Missouri sets new record for COVID cases. Health director warns to avoid holiday gatherings

    BRIEF

    Missourians should not hold big family Thanksgiving or Christmas gatherings this year, but they will likely be able to get a COVID-19 vaccine by the spring, the state health director said Thursday.

    Randal Williams, director of the Department of Health and Senior Services, testifies on Tuesday, Nov. 10, before the House Special Committee on Disease Control and Prevention (photo by Tim Bommel/House Communications).

    In an interview on KCMO radio, Randall Williams said the rapid spread of the coronavirus that causes COVID-19, especially in outstate Missouri, is due in large part to family gatherings. He noted that the state is enduring record daily case counts while its neighbors in the Midwest are suffering from the same problem. 

    “We think that the virus is spreading in gathering, in clustering, especially in out-state Missouri, where people live far apart but they come together, especially around family and those events,” Williams told host Pete Mundo.

    William spoke just a short while before his agency, the Department of Health and Senior Services, reported a record 4,603 new infections, the third consecutive day of more than 4,000 new cases and the fifth time in the last six days.

    The new cases reported Thursday pushed the seven-day average of reported cases above 4,000 per day for the first time, to 4,113.6 per day. The seven-day average was 2,291 per day on Nov. 1 and 1,057 per day on Oct. 1.

    Thursday morning, a 12-member health advisory board in St. Louis city recommended that the city order all gatherings be restricted to 10 people or fewer. 

    This would apply to homes, but businesses can continue to operate at 50 percent capacity, according to the city’s Joint Board of Health and Hospitals which advises the city’s health director. The mandate to close bars at 11 p.m. will stay in place.

    “The hotspots are homes and apartment complexes,” said Dr. Fred Echols, the city’s acting health director. “The virus is being spread during small social gathering events.”

    Echols said the region needs to take a targeted approach at where the virus is spreading — among young adults 20 to 39.

    “In schools, we’ve had very minimal transmission because students adhere to the guidelines,” Echols said. “Ultimately, it’s the adults driving these case rates because they’re not acting responsibly.”

    The St. Louis region hospitals have seen a surge in new admissions this past week, with numbers that are double what was previously the region’s record number of new admissions from April.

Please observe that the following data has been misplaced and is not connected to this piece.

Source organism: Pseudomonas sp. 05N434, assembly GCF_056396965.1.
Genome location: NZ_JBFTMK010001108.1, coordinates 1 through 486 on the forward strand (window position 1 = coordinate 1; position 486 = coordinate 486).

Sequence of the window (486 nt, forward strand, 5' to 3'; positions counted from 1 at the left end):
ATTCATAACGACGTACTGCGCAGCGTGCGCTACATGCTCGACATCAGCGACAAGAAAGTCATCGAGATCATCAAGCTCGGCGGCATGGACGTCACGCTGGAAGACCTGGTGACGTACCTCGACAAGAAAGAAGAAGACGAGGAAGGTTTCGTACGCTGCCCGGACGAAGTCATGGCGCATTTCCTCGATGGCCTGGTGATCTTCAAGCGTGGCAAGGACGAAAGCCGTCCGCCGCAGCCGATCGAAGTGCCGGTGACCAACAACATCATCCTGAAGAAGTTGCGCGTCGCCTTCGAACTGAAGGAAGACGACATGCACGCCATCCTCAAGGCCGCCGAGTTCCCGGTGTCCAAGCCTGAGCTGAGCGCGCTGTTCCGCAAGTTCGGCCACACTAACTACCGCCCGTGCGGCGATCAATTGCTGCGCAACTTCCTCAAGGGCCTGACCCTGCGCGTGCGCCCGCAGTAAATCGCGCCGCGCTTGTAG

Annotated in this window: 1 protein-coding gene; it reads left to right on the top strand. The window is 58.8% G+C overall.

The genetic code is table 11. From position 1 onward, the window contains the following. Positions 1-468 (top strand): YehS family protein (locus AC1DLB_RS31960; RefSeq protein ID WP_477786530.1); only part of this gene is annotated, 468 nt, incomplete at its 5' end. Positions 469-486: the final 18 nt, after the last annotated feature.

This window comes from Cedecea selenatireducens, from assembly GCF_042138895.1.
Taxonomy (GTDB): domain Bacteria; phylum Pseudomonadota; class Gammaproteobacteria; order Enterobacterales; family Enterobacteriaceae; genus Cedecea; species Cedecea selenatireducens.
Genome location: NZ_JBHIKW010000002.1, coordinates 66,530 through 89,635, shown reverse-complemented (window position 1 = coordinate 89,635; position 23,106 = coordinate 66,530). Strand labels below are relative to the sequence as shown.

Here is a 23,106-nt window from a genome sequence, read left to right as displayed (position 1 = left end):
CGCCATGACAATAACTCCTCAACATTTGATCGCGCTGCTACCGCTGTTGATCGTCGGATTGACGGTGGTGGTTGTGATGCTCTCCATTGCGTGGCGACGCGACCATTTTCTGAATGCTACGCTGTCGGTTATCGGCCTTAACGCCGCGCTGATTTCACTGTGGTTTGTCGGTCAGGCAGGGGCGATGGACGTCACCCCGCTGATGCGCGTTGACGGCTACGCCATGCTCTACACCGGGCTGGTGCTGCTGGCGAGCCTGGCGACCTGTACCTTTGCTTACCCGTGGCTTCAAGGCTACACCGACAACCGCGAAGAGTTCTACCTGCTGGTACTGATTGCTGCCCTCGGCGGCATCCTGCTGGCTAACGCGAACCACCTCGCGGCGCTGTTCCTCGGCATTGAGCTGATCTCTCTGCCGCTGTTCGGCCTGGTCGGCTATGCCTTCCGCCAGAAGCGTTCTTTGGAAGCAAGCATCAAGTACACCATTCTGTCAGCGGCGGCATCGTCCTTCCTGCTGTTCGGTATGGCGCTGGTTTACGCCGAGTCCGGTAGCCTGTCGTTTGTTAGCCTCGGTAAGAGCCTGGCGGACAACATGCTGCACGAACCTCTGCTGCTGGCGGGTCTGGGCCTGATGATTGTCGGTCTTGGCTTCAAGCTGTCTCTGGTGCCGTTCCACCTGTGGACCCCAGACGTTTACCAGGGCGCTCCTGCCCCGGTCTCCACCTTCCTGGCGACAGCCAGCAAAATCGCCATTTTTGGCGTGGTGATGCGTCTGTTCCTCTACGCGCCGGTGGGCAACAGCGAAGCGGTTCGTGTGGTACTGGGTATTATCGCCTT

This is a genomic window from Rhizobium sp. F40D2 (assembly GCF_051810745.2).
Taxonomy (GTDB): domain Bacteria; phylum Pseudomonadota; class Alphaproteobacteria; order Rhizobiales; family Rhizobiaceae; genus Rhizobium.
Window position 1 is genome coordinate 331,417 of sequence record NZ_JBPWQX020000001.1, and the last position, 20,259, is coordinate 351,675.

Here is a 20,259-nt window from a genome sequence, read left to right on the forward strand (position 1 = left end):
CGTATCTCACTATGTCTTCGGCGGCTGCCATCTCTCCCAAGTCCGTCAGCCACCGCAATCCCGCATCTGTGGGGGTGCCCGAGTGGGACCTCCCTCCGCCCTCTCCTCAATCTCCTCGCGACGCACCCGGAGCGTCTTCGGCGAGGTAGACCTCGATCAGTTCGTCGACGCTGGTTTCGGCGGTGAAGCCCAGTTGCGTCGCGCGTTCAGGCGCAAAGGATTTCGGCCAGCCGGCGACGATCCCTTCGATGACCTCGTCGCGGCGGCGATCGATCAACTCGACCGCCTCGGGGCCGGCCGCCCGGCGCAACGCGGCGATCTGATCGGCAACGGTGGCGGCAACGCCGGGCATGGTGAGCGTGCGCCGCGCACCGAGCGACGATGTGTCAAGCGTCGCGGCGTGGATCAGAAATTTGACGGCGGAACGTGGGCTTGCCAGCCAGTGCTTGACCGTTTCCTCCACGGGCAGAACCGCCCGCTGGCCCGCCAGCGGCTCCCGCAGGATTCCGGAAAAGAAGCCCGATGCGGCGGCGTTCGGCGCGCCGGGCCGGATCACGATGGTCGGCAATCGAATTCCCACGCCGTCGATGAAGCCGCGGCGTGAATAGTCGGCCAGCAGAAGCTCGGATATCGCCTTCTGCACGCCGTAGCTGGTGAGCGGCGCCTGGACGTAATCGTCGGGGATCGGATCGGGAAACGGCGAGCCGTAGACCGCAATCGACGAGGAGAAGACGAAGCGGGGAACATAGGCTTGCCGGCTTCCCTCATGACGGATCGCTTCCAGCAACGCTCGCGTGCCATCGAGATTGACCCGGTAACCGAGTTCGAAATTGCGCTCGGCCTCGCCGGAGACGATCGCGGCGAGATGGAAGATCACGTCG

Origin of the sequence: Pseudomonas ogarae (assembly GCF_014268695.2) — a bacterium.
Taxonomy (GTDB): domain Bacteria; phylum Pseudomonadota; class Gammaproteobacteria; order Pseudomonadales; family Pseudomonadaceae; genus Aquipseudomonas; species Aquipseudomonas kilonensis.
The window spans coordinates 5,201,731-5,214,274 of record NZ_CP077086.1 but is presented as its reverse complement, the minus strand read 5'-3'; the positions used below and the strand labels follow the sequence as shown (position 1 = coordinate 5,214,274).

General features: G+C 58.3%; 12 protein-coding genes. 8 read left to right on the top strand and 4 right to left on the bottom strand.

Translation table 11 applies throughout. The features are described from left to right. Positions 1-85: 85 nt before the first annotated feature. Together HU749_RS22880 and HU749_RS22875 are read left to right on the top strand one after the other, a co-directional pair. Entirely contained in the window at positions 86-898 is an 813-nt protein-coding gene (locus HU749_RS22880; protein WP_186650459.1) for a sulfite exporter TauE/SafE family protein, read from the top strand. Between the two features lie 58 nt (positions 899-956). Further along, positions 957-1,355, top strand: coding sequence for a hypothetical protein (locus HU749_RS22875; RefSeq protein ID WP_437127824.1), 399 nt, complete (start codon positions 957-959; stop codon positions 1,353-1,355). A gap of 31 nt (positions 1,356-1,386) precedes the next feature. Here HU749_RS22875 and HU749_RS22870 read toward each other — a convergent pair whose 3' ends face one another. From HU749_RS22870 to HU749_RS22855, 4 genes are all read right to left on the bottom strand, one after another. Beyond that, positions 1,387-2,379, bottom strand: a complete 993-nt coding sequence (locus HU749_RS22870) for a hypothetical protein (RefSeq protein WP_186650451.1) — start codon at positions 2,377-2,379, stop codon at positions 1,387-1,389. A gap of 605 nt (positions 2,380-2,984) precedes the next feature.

The surge is mainly coming from cases in the rural areas of Missouri, Echols said.

    Dr. Will Ross, who chairs the board, said the city and region need to get out clear messaging immediately, or the city could be heading to another stay-at-home order.

    “At this stage of the game, we are not recommending another shelter-in-place (order) but that does not mean that things can’t change the next 48 hours. The community needs to know that.”

    The high number of cases around the state are also forcing more schools to move to virtual education, with 92 of 557 districts and charter schools in all-online education. Southern Boone County Schools in Ashland sent high school students home as cases spike in that district, the Columbia Daily Tribune reported. 

    And the University of Missouri Tigers football team will not play its scheduled home game Saturday against the University of Georgia because of active COVID-19 cases and players in quarantine, the Tribune reported. As of Wednesday, MU had 127 students and 43 faculty and staff on its Columbia campus with active COVID-19 cases, nearly double the number fighting the virus on Nov. 1.

    Hospitalizations are continuing to increase along with the case counts. The health agency dashboard showed 2,328 people were being treated as inpatients on Tuesday, almost 700 more than were being treated in hospitals on Nov. 1. 

    “We are concerned about our number of hospitalizations but we are stable,” Williams said. “We still have our ICU capacity but we are concerned about the trajectory we are on, if more people keep getting the disease, obviously that becomes even more concerning.”

    There were new COVID-19 infections reported in 115 of 117 local health jurisdictions, with the most rapid increase continuing to be seen in rural areas. Of the 20 reporting jurisdictions with the highest per capita rate for new cases this month, all but 3 have fewer than 50,000 residents, with the highest rates in Cole, Ste. Genevieve and Moniteau counties.

    “We think it is a reflection of the cold weather, people congregating more,” Williams said. “We are concerned that people are dropping their guard. We have been at this nine months – we understand that there’s fatigue. We need them to be more vigilant, not less vigilant, especially as we move into the holidays.”

    Williams noted that one of the employees in his department usually hosts a Thanksgiving dinner for more than 50 family members. That kind of celebration should be avoided, he said.

    “We just have to do things differently this year,” Williams said.

    When Mundo asked Williams about the timing of a vaccine, Williams said he expects the first inoculations will be delivered to health care providers by the end of the year and become generally available in April and May.

    “We think that by April or May there will be four vaccines available to the people of Missouri and that anybody in Missouri in the year 2021 who wants to get a vaccine will be able to get a vaccine,” Williams said.

    The winter will be difficult to endure but the vaccine will help restore a normal pattern to life, Williams said.

    “We really do think it is a lighted path to get us to a better place,” Williams said. “We really do.”